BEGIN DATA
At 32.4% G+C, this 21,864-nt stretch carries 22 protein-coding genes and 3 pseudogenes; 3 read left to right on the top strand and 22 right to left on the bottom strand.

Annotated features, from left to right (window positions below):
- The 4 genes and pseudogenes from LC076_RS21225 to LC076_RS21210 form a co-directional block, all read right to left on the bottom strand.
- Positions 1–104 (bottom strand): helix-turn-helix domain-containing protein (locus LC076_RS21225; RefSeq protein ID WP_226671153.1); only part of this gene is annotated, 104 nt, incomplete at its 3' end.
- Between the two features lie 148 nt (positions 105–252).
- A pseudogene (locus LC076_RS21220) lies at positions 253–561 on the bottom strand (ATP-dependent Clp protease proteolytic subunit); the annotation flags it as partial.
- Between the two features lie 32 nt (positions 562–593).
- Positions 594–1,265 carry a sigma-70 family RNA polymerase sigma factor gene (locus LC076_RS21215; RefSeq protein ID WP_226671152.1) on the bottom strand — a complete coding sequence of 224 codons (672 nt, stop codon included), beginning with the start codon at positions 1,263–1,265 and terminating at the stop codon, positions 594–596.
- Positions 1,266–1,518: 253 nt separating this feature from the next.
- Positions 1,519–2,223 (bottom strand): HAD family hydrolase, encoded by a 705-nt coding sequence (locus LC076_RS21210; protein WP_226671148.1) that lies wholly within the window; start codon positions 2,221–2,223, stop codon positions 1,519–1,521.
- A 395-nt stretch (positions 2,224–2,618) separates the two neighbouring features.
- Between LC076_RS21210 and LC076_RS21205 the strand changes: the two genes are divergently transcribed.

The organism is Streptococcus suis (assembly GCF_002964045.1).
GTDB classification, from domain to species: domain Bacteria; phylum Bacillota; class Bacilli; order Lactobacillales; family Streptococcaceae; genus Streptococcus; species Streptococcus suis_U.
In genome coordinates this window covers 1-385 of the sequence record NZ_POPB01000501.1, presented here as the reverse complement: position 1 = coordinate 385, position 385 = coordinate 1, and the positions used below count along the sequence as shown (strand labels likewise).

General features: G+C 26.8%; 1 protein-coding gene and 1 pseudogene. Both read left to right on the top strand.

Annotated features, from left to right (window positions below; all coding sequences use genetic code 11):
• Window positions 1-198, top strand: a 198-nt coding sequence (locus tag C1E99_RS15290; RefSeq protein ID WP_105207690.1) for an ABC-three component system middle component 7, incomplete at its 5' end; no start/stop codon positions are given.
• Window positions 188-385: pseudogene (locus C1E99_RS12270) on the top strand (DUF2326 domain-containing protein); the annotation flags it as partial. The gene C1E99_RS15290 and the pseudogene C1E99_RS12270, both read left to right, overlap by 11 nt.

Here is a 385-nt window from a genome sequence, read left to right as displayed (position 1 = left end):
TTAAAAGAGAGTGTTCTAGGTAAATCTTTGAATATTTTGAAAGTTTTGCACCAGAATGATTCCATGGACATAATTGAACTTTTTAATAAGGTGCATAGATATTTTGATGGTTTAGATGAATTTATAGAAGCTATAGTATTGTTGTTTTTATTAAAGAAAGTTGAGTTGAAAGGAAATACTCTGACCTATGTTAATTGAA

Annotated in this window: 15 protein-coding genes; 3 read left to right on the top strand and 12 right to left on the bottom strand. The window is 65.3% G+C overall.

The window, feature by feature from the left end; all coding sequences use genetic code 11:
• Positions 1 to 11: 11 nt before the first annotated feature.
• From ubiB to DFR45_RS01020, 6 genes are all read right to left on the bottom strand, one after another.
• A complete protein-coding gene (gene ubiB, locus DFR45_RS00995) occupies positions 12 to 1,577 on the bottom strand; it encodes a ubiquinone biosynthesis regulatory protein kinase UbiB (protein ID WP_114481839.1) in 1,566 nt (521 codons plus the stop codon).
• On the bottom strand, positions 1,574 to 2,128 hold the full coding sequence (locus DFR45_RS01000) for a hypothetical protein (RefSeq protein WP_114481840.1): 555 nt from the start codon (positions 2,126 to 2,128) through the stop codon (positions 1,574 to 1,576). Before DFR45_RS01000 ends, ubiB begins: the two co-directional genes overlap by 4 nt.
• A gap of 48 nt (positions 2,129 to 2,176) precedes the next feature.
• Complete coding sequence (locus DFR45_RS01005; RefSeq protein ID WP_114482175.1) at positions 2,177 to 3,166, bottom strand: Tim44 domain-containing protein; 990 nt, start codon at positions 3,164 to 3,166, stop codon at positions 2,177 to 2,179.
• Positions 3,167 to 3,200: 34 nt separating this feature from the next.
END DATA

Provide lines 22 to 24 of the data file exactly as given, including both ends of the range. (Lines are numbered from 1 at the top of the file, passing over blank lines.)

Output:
Annotated in this window: 15 protein-coding genes; 3 read left to right on the top strand and 12 right to left on the bottom strand. The window is 65.3% G+C overall.

The window, feature by feature from the left end; all coding sequences use genetic code 11:
• Positions 1 to 11: 11 nt before the first annotated feature.